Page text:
Author Topic: Spike Tape Problems  (Read 12472 times)

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isha

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Spike Tape Problems
« Reply #15 on: Apr 15, 2006, 06:34 pm »
too true...slow set changes drag down a show waaaayyyy too much! I know from experience it feels great to execute them perfectly in less then 7 seconds....I think that motivates the most..to know that you did something perfectly...but thats just my 2 cents...

oh, and rosmary..di you ever go to south medford?
~isha

sam_the_man

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Spike Tape Problems
« Reply #16 on: May 25, 2006, 10:11 pm »
I had the same problem that you had.  Our T.D.  had a roll of what looked to be clear gaffers tape, and that stuck to the carpet.
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567Go

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Re: Spike Tape Problems
« Reply #17 on: Aug 26, 2006, 02:26 am »
An excellent alternative to using packaging tape over spike tape to seal it down is to get mat tape for gymnasts.  It's usual use is to hold down gymnasts mats or wrestling mats, so it is very strong.  This heavy duty clear tape works much better than the usual packaging cellophane tape.  It also is more durable, and doesn't shred.  You can find it online or in sports stores.

MarcieA

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Re: Spike Tape Problems
« Reply #18 on: Aug 26, 2006, 11:10 am »
An excellent alternative to using packaging tape over spike tape to seal it down is to get mat tape for gymnasts.  It's usual use is to hold down gymnasts mats or wrestling mats, so it is very strong.  This heavy duty clear tape works much better than the usual packaging cellophane tape.  It also is more durable, and doesn't shred.  You can find it online or in sports stores.

Interesting. I was a gymnast for 12 years and we never used that. We actually used gaff on our mats! (That was before I started theatre and learned the many other wonderful uses for gaff tape.)
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stagemonkey

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Re: I agree with Heath...
« Reply #19 on: Aug 27, 2006, 12:26 am »
Quote
Don't assume that you have to spike mark everything just because stage managers always spike mark everything. Spiking isn't the goal. Accurate, repeatable performances are the goal - and if your tolerances are wide enough, you might not need spike marks at all.

It's nice to hear this sentiment from another stage manager. Personally, I detest spikes and will do almost anything to avoid using them onstage.

I'm on the same page here, I hate too many spike marks cause hten the stage starts to look like an airport runway.  I will put down more spikes prior to opening cause I know it helps the LD's focus but sometimes you can tell where something goes just by where floor paneling meets up.

stagemonkey

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Re: Spike Tape Problems
« Reply #20 on: Aug 27, 2006, 12:28 am »
I once had a friend call in a favor and ended up on her running crew during teach week of a show she was SMing (someone had broken their foot or some other injury).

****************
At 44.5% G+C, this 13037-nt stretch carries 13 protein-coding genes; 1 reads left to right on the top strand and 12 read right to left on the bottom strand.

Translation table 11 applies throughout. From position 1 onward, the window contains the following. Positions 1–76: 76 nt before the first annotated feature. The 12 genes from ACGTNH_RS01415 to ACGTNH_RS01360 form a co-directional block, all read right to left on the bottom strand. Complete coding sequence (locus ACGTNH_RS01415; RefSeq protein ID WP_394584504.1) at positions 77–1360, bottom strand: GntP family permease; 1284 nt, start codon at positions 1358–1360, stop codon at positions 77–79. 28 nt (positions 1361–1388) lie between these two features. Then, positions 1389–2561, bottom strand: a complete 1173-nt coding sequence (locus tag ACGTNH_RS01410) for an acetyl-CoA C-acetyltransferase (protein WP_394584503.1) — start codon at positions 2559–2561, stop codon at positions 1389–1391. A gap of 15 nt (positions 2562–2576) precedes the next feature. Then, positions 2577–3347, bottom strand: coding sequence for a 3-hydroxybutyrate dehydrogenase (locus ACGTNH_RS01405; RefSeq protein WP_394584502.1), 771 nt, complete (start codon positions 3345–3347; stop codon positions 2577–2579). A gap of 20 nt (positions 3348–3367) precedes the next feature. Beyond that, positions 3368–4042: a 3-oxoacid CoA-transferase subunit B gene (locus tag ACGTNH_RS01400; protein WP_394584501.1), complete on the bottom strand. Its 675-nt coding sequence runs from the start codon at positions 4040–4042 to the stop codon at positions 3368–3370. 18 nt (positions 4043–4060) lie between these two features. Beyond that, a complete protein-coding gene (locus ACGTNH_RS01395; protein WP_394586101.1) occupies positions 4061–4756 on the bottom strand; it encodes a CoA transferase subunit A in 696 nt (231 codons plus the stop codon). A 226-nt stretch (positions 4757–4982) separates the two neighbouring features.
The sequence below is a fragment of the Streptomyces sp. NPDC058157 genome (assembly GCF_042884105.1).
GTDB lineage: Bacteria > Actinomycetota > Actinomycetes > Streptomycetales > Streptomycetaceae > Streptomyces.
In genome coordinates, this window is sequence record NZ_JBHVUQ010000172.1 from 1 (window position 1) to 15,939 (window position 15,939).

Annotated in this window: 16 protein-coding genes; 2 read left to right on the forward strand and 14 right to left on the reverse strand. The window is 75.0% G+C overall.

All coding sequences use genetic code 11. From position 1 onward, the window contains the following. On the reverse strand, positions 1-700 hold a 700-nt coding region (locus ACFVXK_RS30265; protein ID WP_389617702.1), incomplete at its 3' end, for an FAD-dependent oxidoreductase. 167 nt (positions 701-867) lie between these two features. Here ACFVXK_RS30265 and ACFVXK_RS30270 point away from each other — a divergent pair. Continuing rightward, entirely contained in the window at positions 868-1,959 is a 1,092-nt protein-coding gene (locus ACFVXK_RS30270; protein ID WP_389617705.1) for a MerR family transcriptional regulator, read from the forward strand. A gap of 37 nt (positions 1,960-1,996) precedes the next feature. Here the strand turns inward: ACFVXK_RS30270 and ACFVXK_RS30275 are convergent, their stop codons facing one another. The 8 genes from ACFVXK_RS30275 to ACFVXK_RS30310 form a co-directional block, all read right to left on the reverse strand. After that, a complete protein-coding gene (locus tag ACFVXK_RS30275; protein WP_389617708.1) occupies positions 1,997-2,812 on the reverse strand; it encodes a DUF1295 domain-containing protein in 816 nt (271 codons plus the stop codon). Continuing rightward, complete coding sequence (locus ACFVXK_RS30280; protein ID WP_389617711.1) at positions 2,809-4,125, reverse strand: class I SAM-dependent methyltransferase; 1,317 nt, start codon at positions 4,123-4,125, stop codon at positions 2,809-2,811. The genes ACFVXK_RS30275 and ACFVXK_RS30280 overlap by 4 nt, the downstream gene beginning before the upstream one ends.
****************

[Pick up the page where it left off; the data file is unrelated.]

I was paired with what was probably a fairly intelligent young man to do all of my scene changes with. Being on the other side of the relationship, I discovered that the biggest issue with crews is that they typically lack the sense of urgency that we stage managers tend to have. Although it drove me crazy to try to get this guy to get ready and remember what we had to do before each change (of which there were many), I learned a lot about how to motivate crews.

What I suggested to the SM was that we have a separate rehearsal for the crew to run changes so they can feel important and comfortable.  Also, she got the director to announce the night before at tech that the show was running X amount of time, which was too long.  The next day, post our separate practice, the SM announced how much time was shaved off due to the run crew.  It can't work for every show, but sometimes just making it a race against time helps tremendously.

This is what I was always was told was the idea behind a Dry Tech.  No actors just crew and you would just go thru all the scene changes prior to teching with the actors.  This way the crew has an idea whats going on and you don't have to call all the actors to sit around while the scene shift is explained to the crew.

Mac Calder

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Re: Spike Tape Problems
« Reply #21 on: Aug 27, 2006, 12:44 am »
I find it is generally not the deck crew that lack the urgency on shows I work on, but rather the actors. IMO the actors should be off stage asap, they should not slowly meander off stage. For some reason (maybe it is ego) many actors seem to think they can take their time. I have only been on the deck for 1 short run show and navigating a table onto a stage whilst there are actors getting in the way is not easy - by the end of the week I wanted to borrow my dad's cattle prod and start zapping. I now have a healthy appreciation for the often overlooked deck crew.

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Re: Spike Tape Problems
« Reply #22 on: Aug 27, 2006, 11:46 am »
Unless the actor is really stalling, I remind myself that 1) actors can't move til the ghosting is out, not just the lamp 2) actors are moving from brightly lit to totally dark, while crew is moving from less dark onto more dark - I have had actors who are legally blind and had to be escorted off, or laid landing patterns in glowtape on the floor - and the crew has to adjust around such things - it's amazing how creative you can get when you have to get around actors whose eyes haven't adjusted  or can't move fast enough - and of course, we can suggest better actor exist to make all our lives easier.


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